During the discussion, Yang addressed the complexity of trust issues between countries, wondering about the ways in which Chinese companies can prepare themselves before entering into business in America. Taylor replied that the best way is to gather information on all fronts - economic, social and cultural - in order to inhabit and understand a point of view very different from one's own.
A business partnership requires more than facts and figures; the strengthening of economic ties between the U.S. and China will bring with them a greater ability to acknowledge, and adapt to, cultural differences.
Governor Robert Bentley headed to Europe for Fourth of July
Published: Tuesday, July 03, 2012, 5:39 PM Updated: Tuesday, July 03, 2012, 7:08 PM
By The Associated PressThe Associated Press
MONTGOMERY, Alabama - Alabama's governor will be spending the Fourth of July in Europe.
Gov. Robert Bentley's press secretary, Jennifer Ardis, said he was leaving Tuesday evening for Hamburg, Germany, where he will visit an Airbus assembly plant. She said the trip resulted from Airbus announcing Monday that it will build a $600 million assembly plant in Mobile that will employ 1,000 people.
His schedule calls for him to leave Germany on July 7 to attend the Farnborough International Air Show near London. He will be joined in England by many other state and local officials who are trying to recruit business as a result of the Airbus announcement. Bentley plans to return to Alabama on July 11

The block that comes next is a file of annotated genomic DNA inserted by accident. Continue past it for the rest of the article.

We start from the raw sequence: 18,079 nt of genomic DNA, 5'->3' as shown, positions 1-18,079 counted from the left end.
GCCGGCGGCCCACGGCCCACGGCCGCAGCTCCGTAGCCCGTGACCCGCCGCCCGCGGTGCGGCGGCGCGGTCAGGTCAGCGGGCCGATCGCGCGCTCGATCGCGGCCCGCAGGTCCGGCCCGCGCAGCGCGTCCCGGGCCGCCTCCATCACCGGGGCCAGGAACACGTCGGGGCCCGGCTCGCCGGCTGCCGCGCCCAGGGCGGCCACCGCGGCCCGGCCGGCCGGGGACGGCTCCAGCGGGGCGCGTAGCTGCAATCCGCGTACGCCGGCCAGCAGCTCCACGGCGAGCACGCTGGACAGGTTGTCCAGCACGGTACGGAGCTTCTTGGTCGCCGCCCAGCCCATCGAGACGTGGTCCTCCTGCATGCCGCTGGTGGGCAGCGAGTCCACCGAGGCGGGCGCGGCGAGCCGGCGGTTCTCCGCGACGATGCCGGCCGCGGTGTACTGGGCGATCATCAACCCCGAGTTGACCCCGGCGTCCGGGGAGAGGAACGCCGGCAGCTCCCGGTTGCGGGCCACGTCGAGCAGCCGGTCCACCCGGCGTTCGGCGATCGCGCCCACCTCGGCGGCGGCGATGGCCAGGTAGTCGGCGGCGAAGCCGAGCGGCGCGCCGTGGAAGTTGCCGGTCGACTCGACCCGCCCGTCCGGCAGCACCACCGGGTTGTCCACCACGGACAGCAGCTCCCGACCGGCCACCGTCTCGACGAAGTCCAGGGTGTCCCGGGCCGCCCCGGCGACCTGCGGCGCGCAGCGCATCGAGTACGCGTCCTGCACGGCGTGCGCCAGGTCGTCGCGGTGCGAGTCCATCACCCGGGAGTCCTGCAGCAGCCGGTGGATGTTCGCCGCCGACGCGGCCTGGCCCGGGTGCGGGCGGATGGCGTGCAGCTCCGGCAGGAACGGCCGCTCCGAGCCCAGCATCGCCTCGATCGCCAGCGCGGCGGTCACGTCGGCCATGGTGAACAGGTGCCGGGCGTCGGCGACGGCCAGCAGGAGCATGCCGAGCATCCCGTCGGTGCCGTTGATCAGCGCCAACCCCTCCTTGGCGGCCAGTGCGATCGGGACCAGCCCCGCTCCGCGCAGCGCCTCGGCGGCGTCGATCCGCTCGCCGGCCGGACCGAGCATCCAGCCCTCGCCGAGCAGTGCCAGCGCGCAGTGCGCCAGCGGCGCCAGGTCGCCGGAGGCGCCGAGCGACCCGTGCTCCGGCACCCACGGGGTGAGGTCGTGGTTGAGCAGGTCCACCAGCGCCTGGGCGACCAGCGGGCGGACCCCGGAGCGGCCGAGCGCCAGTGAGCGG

New industry M-Tek could be running by fall
by CHRIS NORWOOD The Daily Home
Jul 05, 2012 |
TALLADEGA COUNTY - The newest resident of the Coosa Valley Industrial Park, M-Tek, should be up and running by October, according to Talladega County Economic Development Authority Director Calvin Miller.
Although M-Tek is a Japanese company, its North American headquarters is in Tennessee, and they already operate one other plant in Alabama.
The company will manufacture parts for the Honda Odyssey and Pilot and for the Acura MBX out of a speculative building the EDA put up several years ago. Miller explained the building was constructed with a gravel floor because many industries, including M-Tek, require a network of pipes and trenches underneath the floor. It is much easier and less expensive to put in a gravel floor and then pour a foundation when the under floor work is done.
Getting the building ready for production is expected to cost $6.5 million. By the end of its third year, the company is expected to have 198 people on a $7 million payroll. Most jobs will begin at $14 to $15 per hour.
M-Tek and Allegiance Staffing will host a job fair July 11 from 9 a.m. to 4 p.m. at the Alabama Career Center on South Street East, next to Central Alabama Community College's Talladega campus. Available positions include production technicians, process engineers and techs, maintenance, quality techs and supervisors.